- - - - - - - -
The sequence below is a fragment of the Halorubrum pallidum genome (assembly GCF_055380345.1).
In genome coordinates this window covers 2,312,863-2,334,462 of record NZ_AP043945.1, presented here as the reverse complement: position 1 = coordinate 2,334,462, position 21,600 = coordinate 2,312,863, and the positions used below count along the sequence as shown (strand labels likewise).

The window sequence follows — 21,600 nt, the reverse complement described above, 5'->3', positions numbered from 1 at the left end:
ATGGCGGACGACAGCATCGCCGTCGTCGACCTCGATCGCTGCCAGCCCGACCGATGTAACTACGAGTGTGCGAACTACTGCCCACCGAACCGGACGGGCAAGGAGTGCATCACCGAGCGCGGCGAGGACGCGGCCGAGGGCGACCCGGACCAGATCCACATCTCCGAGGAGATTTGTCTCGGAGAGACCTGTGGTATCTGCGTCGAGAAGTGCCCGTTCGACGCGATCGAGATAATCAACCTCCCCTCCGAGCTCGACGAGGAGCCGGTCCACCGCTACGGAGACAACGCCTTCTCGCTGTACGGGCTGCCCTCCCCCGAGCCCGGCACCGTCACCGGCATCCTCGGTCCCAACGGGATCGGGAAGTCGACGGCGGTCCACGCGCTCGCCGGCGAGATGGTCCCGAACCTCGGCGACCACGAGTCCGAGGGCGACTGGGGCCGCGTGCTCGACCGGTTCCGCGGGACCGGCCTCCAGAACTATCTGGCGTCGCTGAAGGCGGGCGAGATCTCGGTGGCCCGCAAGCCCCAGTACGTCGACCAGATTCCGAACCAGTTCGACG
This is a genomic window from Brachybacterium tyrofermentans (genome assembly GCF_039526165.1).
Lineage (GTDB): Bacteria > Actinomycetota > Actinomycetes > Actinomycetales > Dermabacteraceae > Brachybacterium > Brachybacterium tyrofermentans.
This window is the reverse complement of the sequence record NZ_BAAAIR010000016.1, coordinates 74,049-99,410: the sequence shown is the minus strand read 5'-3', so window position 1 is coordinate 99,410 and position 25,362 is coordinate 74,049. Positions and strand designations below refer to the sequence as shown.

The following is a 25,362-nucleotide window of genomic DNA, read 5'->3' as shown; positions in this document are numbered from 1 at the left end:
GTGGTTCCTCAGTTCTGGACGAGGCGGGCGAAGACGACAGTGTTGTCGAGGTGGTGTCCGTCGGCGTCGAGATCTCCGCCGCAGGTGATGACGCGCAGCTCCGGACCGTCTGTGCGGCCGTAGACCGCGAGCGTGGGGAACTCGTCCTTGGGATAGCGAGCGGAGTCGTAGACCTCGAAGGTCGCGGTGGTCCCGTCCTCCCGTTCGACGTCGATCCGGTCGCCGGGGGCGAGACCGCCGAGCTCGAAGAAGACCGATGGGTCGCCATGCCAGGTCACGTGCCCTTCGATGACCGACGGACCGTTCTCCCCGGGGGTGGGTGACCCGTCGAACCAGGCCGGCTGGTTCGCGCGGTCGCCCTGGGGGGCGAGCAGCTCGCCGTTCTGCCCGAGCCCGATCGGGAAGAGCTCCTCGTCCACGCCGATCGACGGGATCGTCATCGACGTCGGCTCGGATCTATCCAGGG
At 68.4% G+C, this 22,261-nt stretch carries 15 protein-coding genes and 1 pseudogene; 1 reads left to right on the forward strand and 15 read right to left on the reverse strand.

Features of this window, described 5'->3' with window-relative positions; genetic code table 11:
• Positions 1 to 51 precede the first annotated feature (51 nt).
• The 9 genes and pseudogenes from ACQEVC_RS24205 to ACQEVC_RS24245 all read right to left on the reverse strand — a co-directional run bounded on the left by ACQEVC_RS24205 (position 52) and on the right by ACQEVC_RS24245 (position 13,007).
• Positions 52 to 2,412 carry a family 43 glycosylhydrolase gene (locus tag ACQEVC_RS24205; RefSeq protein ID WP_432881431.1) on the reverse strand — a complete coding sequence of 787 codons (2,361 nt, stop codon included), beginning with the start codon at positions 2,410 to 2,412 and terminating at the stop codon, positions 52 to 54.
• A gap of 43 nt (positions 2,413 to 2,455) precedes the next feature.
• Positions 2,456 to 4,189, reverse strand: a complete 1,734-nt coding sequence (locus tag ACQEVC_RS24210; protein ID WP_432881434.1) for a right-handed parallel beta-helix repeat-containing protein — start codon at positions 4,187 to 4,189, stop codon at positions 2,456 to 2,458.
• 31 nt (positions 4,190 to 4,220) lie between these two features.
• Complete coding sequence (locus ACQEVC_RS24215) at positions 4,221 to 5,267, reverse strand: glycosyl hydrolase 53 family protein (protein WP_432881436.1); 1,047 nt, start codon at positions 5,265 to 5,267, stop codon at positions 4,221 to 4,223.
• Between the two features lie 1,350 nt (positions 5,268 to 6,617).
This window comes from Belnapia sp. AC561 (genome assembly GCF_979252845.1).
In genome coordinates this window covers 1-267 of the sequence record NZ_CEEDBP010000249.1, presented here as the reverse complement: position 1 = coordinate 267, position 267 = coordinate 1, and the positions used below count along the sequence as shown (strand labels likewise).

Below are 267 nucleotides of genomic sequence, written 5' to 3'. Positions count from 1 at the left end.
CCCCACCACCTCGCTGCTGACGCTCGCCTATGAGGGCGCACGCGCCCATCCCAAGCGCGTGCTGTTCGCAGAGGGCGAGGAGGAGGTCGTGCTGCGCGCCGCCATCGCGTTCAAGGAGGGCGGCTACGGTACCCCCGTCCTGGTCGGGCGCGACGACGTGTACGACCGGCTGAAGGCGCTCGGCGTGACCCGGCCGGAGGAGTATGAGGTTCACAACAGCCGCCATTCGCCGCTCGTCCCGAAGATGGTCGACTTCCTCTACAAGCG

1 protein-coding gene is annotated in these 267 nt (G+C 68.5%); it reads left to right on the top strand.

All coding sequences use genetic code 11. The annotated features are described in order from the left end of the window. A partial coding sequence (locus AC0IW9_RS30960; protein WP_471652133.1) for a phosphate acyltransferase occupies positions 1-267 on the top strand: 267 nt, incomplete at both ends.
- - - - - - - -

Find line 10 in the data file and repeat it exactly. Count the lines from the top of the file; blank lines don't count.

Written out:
At 68.4% G+C, this 22,261-nt stretch carries 15 protein-coding genes and 1 pseudogene; 1 reads left to right on the forward strand and 15 read right to left on the reverse strand.